I want to make it clear that I absolutely support the amendments that would preserve the opportunity of holding local inquiries throughout the United Kingdom. Sadiq Khan made a powerful speech in support of preserving inquiries and their important role. I know that other colleagues will propose other amendments to preserve inquiries.
I thought that Mrs Laing was quite disparaging about the role of inquiries, submissions and contributions to inquiries. First, where political parties make shallow, self-serving submissions about boundaries and where specious and spurious claims of local identity and local interests are made, there is no better way of exposing them than local inquiries. By their very nature, local inquiries expose, counter and introduce other realities.
The hon. Lady's speech was about the rule of arithmetic, and I agree that this is what the Bill is about-the tyranny of arithmetic for boundaries in the future. She says that it does not matter. For her, traditions do not matter; local conditions do not matter; identity does not matter; community does not matter-it is all going to be driven by a numerical imperative that says "one size fits all" and nothing else can be considered. An official of the European Commission would be proud of that mindset. It is exactly the mindset that the hon. Lady usually criticises in the European Commission. As well as backing the "IPSA-fication" of boundaries in the future, she is now backing a European Commission standard that says, "No, we just deal in numerical arithmetic; we see only one size fitting all; we make no concession to local realities or local conditions."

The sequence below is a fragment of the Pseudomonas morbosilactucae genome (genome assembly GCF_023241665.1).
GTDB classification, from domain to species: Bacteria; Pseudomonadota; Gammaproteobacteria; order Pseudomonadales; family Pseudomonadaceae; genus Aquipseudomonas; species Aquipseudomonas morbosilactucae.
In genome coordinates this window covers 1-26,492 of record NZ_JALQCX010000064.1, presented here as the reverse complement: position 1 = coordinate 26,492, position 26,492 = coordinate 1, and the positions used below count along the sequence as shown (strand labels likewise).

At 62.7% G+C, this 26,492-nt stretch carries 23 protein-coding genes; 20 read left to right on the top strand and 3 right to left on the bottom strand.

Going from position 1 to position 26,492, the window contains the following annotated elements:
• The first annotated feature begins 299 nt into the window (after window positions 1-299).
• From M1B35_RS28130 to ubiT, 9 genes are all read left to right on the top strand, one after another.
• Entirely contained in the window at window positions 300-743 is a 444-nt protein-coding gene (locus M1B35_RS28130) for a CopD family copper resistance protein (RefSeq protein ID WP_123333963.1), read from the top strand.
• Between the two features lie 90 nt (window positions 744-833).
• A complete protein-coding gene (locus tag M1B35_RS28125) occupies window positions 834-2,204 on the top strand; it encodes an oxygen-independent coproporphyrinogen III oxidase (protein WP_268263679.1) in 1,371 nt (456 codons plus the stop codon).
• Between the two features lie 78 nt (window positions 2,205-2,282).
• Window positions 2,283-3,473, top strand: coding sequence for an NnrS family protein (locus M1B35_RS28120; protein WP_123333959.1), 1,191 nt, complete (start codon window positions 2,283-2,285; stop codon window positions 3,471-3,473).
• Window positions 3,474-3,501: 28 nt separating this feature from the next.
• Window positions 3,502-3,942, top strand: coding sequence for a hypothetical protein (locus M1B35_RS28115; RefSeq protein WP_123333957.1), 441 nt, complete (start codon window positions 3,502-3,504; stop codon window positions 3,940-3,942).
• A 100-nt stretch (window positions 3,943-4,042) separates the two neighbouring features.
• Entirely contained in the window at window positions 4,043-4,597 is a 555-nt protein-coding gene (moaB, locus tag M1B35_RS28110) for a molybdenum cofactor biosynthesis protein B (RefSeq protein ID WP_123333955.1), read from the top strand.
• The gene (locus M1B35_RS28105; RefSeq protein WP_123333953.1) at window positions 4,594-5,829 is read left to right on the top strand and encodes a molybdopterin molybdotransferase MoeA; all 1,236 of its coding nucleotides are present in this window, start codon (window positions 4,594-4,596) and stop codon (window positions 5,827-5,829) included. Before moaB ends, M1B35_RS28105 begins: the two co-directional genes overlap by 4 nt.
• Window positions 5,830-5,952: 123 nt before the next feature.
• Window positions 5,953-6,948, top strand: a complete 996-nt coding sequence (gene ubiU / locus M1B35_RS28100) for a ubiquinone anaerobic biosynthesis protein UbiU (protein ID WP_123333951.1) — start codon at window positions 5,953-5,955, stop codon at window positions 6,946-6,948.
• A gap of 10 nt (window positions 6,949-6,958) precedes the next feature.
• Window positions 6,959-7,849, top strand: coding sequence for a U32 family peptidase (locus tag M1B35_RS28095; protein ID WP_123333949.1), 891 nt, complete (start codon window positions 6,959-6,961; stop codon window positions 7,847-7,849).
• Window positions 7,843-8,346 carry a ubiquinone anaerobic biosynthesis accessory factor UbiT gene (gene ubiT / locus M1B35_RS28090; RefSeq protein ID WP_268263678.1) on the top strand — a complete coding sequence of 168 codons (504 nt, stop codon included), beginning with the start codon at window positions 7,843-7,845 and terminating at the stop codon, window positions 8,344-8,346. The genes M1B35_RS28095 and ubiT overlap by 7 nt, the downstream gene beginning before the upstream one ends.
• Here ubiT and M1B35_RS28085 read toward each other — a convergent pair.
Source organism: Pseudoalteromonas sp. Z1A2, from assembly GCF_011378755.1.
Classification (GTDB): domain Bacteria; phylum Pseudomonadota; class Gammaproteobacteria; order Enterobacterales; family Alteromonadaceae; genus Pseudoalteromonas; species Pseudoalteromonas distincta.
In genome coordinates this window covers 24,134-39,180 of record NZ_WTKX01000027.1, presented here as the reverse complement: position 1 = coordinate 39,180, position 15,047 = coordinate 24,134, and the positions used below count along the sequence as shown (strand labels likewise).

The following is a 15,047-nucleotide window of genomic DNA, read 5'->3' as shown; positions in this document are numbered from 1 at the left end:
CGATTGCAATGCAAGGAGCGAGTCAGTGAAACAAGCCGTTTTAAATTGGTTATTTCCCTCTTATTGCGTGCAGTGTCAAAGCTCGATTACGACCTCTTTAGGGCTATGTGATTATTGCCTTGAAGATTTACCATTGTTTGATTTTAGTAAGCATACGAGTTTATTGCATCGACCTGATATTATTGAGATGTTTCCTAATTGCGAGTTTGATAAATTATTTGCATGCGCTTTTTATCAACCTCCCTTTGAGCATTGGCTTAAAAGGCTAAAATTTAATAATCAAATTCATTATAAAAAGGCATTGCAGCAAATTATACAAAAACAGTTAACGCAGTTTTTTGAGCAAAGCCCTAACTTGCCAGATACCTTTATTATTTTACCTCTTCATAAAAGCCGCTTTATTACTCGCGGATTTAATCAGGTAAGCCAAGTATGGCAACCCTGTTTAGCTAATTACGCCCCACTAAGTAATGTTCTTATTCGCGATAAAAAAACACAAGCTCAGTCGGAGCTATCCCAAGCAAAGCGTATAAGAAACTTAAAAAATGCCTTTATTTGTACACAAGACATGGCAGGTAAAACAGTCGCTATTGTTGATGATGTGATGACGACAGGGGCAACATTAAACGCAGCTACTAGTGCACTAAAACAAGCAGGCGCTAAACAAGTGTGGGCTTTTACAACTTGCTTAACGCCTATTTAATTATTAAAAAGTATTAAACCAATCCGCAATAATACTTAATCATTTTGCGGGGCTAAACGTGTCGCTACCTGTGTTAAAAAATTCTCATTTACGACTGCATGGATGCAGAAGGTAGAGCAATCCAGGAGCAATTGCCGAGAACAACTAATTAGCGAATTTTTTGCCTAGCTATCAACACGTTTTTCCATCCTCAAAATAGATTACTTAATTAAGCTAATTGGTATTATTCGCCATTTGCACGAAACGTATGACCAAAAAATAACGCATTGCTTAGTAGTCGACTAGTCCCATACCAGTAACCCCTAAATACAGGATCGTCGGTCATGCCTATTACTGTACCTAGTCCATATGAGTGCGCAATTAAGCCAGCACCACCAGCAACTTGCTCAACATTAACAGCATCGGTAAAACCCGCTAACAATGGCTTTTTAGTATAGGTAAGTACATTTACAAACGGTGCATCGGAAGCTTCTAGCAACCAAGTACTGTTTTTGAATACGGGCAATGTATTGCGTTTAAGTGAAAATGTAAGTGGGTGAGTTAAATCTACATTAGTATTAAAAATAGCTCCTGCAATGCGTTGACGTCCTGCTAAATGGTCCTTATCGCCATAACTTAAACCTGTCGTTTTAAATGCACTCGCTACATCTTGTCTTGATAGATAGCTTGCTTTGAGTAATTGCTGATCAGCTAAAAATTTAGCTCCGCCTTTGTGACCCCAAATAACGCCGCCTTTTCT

I rise to defend myself, because that is not at all what I said. On the contrary, communities and local traditions are very important. It is important to have a parish council representing a village and to have Cornishmen feeling Cornish and caring about Cornwall-nobody is changing Cornwall. It is very important to respect local history and the feelings of local communities. That is not reflected in the boundaries of parliamentary constituencies. There are many other ways in which those traditions and communities are respected, observed and upheld. It is not in the boundaries of parliamentary constituencies-
Thank you, Madam Deputy Speaker. I take no responsibility for the possibility that the boundaries of interventions were exceeded there.
I would take the hon. Lady's point if she had said that in her speech, but that was not the attitude she conveyed. Then, it was the numerical imperative that was going to achieve an equality that she believed overrode every other possible consideration, including those that she has just outlined. Boundary commissions have been able to ensure that these sorts of local considerations are brought to bear on the construct of parliamentary constituencies. In future, after this Bill, however, that is going to be hard.